Did you know? IBM i Workload Groups are a powerful yet under-utilized feature of the operating system that have been made more flexible with IBM i 7.4 (V7R4).
What Are IBM i Workload Groups?
Announced in 2010 along with IBM i 7.1 (V7R1), Workload Groups were designed to allow you to restrict the number of processor cores that specific workloads consume. By doing so, workload prioritization becomes much more granular, allowing you to ensure that resource-hungry, lower-priority processes don’t reduce the processing power available from important workloads. To some degree, you can achieve a similar result by using separate subsystems and memory pools, but Workload Groups allow you to control CPU resources, too.
How Do IBM i Workload Groups Work?
Use the Add Workload Group ADDWLCGRP command before naming your workload and the maximum number of processors that this group is allowed to use. In Figure 1, we’ve limited the BI_QUERIES group to two processors.
Figure 1: Adding an IBM i Workload Group
Next, we can define the use of this Workload Group at a subsystem level by using the Create Subsystem CRTSBSD (Figure 2) or by using the Change Subsystem CHGSBSD command.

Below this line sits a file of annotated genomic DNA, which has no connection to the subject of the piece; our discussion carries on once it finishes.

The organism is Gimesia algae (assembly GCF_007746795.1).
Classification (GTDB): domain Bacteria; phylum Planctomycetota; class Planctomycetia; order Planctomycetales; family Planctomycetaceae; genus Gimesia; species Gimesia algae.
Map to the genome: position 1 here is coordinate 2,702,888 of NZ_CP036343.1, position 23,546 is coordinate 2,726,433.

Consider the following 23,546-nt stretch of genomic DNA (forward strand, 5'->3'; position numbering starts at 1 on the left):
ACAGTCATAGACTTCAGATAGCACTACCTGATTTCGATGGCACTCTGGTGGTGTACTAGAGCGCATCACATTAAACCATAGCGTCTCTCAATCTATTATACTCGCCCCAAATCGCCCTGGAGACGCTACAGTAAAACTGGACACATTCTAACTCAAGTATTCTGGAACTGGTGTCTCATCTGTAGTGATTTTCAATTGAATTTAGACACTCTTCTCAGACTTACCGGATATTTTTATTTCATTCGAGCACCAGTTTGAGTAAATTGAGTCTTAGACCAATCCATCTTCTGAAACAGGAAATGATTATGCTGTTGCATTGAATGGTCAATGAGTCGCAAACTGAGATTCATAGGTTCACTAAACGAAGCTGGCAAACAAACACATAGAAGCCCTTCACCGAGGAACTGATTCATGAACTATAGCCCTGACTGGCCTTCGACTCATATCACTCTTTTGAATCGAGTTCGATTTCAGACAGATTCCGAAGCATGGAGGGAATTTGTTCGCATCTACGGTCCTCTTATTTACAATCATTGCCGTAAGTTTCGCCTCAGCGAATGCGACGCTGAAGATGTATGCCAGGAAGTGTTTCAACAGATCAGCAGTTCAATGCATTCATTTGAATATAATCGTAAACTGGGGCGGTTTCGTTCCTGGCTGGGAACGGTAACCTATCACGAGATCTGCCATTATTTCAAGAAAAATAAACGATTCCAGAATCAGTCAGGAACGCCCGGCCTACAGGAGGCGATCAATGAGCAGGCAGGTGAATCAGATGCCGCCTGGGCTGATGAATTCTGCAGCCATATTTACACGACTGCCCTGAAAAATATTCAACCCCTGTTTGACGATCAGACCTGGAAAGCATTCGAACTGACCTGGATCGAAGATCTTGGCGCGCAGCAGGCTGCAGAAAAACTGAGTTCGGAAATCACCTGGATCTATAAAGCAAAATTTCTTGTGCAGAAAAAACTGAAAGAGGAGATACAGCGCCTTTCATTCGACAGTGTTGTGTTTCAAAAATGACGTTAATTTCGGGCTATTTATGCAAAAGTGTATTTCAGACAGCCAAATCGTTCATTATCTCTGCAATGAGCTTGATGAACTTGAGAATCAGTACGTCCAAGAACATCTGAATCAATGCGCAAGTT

Figure 2: Defining a subsystem to use an IBM i Workload Group
Workload Groups in IBM i 7.4
IBM i 7.4 ships with the ability to pinpoint and control workloads even further by defining the desired Workload Group in the Job Description (Figure 3). In theory, this allows you to run multiple Workload Groups within the same subsystem.
Figure 3: Defining a Job Description to use an IBM i Workload Group
Want to know more about IBM i 7.4? Here are a few additional resources to help get you started:
Planning an upgrade to IBM i 7.4?
It’s more work to plan an upgrade than to make the upgrade itself. Darren Anderson and IBM Champion Tom Huntington help you discover what you need to upgrade to IBM i 7.4 in this recorded webinar.